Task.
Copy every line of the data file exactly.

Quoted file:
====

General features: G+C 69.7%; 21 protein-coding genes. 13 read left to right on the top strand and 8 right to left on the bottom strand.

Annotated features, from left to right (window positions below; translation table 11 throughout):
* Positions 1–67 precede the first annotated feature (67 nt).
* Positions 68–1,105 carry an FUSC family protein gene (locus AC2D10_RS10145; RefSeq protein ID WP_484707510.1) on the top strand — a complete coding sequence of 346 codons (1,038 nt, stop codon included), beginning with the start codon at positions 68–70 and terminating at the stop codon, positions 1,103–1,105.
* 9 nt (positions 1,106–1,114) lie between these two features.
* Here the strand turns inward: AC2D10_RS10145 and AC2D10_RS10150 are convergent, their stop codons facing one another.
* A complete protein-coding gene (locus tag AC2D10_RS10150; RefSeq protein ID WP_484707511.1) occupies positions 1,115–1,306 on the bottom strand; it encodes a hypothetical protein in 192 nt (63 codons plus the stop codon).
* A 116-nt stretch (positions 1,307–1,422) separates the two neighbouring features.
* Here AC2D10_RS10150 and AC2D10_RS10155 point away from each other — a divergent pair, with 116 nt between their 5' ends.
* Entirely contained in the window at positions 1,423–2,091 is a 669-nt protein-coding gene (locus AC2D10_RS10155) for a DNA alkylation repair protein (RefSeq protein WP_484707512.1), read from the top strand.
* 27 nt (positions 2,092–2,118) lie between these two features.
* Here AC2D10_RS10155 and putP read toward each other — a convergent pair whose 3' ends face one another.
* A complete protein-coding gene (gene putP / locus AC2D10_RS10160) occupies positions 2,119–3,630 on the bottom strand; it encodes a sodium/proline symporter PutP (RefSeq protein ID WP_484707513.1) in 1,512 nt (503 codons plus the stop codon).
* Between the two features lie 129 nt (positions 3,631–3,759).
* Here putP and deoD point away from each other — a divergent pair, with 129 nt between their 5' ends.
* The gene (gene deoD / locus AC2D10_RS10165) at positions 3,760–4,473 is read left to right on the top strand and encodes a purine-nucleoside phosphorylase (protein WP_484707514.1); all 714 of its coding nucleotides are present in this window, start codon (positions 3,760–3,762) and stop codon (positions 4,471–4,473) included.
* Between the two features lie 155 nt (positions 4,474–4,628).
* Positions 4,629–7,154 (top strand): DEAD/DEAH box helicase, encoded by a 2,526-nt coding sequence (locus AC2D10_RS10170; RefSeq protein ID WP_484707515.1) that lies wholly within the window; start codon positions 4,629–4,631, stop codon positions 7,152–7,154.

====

General features: G+C 69.7%; 21 protein-coding genes. 13 read left to right on the top strand and 8 right to left on the bottom strand.

Annotated features, from left to right (window positions below; translation table 11 throughout):
* Positions 1–67 precede the first annotated feature (67 nt).
* Positions 68–1,105 carry an FUSC family protein gene (locus AC2D10_RS10145; RefSeq protein ID WP_484707510.1) on the top strand — a complete coding sequence of 346 codons (1,038 nt, stop codon included), beginning with the start codon at positions 68–70 and terminating at the stop codon, positions 1,103–1,105.
* 9 nt (positions 1,106–1,114) lie between these two features.
* Here the strand turns inward: AC2D10_RS10145 and AC2D10_RS10150 are convergent, their stop codons facing one another.
* A complete protein-coding gene (locus tag AC2D10_RS10150; RefSeq protein ID WP_484707511.1) occupies positions 1,115–1,306 on the bottom strand; it encodes a hypothetical protein in 192 nt (63 codons plus the stop codon).
* A 116-nt stretch (positions 1,307–1,422) separates the two neighbouring features.
* Here AC2D10_RS10150 and AC2D10_RS10155 point away from each other — a divergent pair, with 116 nt between their 5' ends.
* Entirely contained in the window at positions 1,423–2,091 is a 669-nt protein-coding gene (locus AC2D10_RS10155) for a DNA alkylation repair protein (RefSeq protein WP_484707512.1), read from the top strand.
* 27 nt (positions 2,092–2,118) lie between these two features.
* Here AC2D10_RS10155 and putP read toward each other — a convergent pair whose 3' ends face one another.
* A complete protein-coding gene (gene putP / locus AC2D10_RS10160) occupies positions 2,119–3,630 on the bottom strand; it encodes a sodium/proline symporter PutP (RefSeq protein ID WP_484707513.1) in 1,512 nt (503 codons plus the stop codon).
* Between the two features lie 129 nt (positions 3,631–3,759).
* Here putP and deoD point away from each other — a divergent pair, with 129 nt between their 5' ends.
* The gene (gene deoD / locus AC2D10_RS10165) at positions 3,760–4,473 is read left to right on the top strand and encodes a purine-nucleoside phosphorylase (protein WP_484707514.1); all 714 of its coding nucleotides are present in this window, start codon (positions 3,760–3,762) and stop codon (positions 4,471–4,473) included.
* Between the two features lie 155 nt (positions 4,474–4,628).
* Positions 4,629–7,154 (top strand): DEAD/DEAH box helicase, encoded by a 2,526-nt coding sequence (locus AC2D10_RS10170; RefSeq protein ID WP_484707515.1) that lies wholly within the window; start codon positions 4,629–4,631, stop codon positions 7,152–7,154.